Aids denialism in London – Is it really 2015?
Latest UNAIDS report shows that 35 million people are living with HIV in 2013. Since the start of the epidemic, around 78 million people have been infected with the virus that causes AIDS and 39 million people have died of AIDS-related illnesses. In the UK alone, an estimated 7,000 people are infected with HIV year-on-year for the past 10 years.
But 39 million deaths are not enough to prevent a small group of discredited people to continue spreading lies and myths about HIV, alleging that the virus has nothing to do with AIDS, or even denying that it exists.
The latest in a 30-year long effort to mislead the public was an event hosted by The Frontline Club in London on Thursday 5 February, 2014. In 2013, a similar event featuring the screening of “I Won’t Go Quietly” a denialist film by Anne Sono at SOAS was canceled under public pressure. Sadly, The Frontline Club chose to lend its venue and name to the promotion of a 16-year old, long discredited book by Joan Shelton questioning the proven link between HIV and AIDS.
How to deal with AIDS denialists in 2015? Should we still engage with them and by doing so give them credit they don’t deserve? Or should we ignore them and in doing so allow them to remain an underground threat to public health?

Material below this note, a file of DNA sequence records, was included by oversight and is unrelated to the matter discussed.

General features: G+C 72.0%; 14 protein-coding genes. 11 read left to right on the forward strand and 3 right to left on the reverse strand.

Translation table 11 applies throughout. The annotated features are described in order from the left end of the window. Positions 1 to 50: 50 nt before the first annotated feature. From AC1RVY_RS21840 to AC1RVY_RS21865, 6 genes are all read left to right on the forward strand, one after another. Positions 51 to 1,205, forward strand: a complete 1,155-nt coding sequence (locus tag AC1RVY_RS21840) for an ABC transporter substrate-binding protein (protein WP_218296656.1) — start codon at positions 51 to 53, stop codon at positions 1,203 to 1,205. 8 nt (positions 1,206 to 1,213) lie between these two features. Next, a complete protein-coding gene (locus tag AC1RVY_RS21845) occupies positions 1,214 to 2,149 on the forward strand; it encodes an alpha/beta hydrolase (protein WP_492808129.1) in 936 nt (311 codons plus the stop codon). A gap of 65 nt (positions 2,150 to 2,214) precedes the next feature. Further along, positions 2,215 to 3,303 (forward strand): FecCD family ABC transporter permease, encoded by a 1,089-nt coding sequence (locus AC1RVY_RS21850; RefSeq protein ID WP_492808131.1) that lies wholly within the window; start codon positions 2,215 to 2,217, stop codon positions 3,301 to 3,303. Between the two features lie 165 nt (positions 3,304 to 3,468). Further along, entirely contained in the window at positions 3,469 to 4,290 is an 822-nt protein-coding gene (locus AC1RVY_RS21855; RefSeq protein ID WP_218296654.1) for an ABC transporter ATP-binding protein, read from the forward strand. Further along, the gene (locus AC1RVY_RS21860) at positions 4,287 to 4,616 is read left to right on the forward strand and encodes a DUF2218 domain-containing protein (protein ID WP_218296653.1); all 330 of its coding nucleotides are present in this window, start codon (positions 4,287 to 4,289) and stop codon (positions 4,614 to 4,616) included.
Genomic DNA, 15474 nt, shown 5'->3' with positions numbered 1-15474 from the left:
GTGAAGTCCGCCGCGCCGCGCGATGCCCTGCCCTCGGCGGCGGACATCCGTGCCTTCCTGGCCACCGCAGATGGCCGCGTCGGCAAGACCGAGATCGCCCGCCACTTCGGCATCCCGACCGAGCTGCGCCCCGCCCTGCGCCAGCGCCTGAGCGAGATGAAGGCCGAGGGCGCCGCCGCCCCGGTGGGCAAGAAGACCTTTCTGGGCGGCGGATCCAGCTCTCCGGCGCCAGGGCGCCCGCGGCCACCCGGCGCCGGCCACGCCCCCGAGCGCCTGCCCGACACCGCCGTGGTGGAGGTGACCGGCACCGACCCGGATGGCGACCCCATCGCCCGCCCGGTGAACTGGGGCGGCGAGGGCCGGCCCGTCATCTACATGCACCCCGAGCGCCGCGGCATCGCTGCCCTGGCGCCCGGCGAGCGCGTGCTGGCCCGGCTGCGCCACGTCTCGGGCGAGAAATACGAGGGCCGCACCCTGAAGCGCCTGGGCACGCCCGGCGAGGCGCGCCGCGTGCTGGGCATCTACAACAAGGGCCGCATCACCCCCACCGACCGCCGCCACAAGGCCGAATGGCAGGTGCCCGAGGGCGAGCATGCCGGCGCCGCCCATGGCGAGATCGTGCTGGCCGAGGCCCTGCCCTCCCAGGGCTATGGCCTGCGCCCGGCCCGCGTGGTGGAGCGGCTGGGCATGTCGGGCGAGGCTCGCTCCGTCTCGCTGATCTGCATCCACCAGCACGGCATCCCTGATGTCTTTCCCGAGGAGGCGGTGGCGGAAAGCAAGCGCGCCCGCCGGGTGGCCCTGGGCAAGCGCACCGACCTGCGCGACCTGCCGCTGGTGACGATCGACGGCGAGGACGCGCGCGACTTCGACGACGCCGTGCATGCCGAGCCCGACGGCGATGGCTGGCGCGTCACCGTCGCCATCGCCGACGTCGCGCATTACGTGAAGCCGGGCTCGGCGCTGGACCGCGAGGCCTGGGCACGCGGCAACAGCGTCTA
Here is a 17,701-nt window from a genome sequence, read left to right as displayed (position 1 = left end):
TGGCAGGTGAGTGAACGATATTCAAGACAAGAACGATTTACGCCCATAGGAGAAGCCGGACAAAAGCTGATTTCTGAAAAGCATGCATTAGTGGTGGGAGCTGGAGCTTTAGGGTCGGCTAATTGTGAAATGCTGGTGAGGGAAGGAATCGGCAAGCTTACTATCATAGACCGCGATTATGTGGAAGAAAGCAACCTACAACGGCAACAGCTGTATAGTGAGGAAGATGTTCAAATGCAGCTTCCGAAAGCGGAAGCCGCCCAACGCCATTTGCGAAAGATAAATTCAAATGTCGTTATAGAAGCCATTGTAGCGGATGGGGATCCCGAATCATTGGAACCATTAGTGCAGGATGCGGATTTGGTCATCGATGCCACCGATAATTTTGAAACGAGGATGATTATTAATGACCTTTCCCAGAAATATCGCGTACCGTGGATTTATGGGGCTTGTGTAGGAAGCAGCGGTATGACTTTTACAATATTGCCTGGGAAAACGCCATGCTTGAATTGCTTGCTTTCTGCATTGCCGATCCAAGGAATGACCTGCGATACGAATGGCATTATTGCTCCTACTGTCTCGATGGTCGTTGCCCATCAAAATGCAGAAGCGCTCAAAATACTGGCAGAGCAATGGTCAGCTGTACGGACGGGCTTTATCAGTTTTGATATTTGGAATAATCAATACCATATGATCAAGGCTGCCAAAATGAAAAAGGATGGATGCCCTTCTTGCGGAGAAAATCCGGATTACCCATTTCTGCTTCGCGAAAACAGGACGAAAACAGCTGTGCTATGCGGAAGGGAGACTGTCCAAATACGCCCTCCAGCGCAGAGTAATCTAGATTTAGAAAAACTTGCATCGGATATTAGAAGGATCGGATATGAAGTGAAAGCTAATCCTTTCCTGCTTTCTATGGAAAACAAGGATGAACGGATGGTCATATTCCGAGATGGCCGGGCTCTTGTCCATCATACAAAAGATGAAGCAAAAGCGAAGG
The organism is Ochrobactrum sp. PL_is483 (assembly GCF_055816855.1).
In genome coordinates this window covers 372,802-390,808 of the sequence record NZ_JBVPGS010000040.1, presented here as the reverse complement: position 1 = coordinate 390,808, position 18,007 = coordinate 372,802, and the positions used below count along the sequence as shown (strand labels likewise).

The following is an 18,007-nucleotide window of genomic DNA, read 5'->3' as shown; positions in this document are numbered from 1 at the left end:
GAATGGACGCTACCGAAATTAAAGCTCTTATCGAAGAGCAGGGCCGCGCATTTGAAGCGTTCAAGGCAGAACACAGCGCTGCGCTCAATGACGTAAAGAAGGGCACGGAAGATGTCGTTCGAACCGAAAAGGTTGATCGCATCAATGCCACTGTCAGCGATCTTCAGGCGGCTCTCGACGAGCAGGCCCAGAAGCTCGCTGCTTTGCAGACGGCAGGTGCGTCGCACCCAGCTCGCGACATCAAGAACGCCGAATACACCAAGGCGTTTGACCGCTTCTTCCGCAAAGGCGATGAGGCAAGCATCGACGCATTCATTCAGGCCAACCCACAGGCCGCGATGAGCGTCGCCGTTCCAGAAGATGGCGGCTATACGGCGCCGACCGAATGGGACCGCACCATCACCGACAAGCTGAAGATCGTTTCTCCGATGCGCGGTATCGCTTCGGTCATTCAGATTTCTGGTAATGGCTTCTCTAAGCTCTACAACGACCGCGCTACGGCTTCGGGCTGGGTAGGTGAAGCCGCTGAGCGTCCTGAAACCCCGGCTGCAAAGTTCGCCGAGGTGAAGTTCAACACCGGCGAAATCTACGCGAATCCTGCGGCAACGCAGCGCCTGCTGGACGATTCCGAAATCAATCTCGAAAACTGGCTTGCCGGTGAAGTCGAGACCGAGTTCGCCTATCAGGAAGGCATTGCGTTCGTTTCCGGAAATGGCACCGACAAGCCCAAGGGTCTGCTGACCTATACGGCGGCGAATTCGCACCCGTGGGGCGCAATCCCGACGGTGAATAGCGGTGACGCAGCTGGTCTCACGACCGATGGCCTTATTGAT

Engaging with AIDS deniers is like getting into a debate about whether the earth is flat and the sun revolves around it. It is a waste of time as they are not interested in listening, preferring to cherry pick scientific data, misrepresenting science and refusing to accept the most basic scientific evidence and beyond, 30 years of research leading to the successful treatment and return to life of those infected with HIV (AIDS-related deaths have fallen by 35% since they peak in 2005, thanks to medical treatment available since 1997).
But is denying AIDS denialists a platform to air their case just arbitrarily silencing them and victimizing them as well as an attack on freedom of speech?
No. Stopping AIDS denialists spreading lies is a duty as it is to silence holocaust deniers. To withhold denialists a public platform is not an attack on freedom of speech, it is a responsible soical response to quackery and dangerous theories for the benefit of public health. Controversy and debate are welcome, but lies are not and because denialists argue on indefensible and irrational grounds there are no sensible responses other than a no platform policy.
What is worrying is that such nefarious groups and their wacky theories that have long been debunked are still being offered a platform to promote and spread deception. It is even more worrying when such platform is provided by a respectable and reputable charitable foundation supporting quality journalism worldwide and which counts as Trustees BBC Lyse Doucet and Foreign correspondent Jon Lee Anderson and Professor of Journalism John Owen and Richard Sambrook.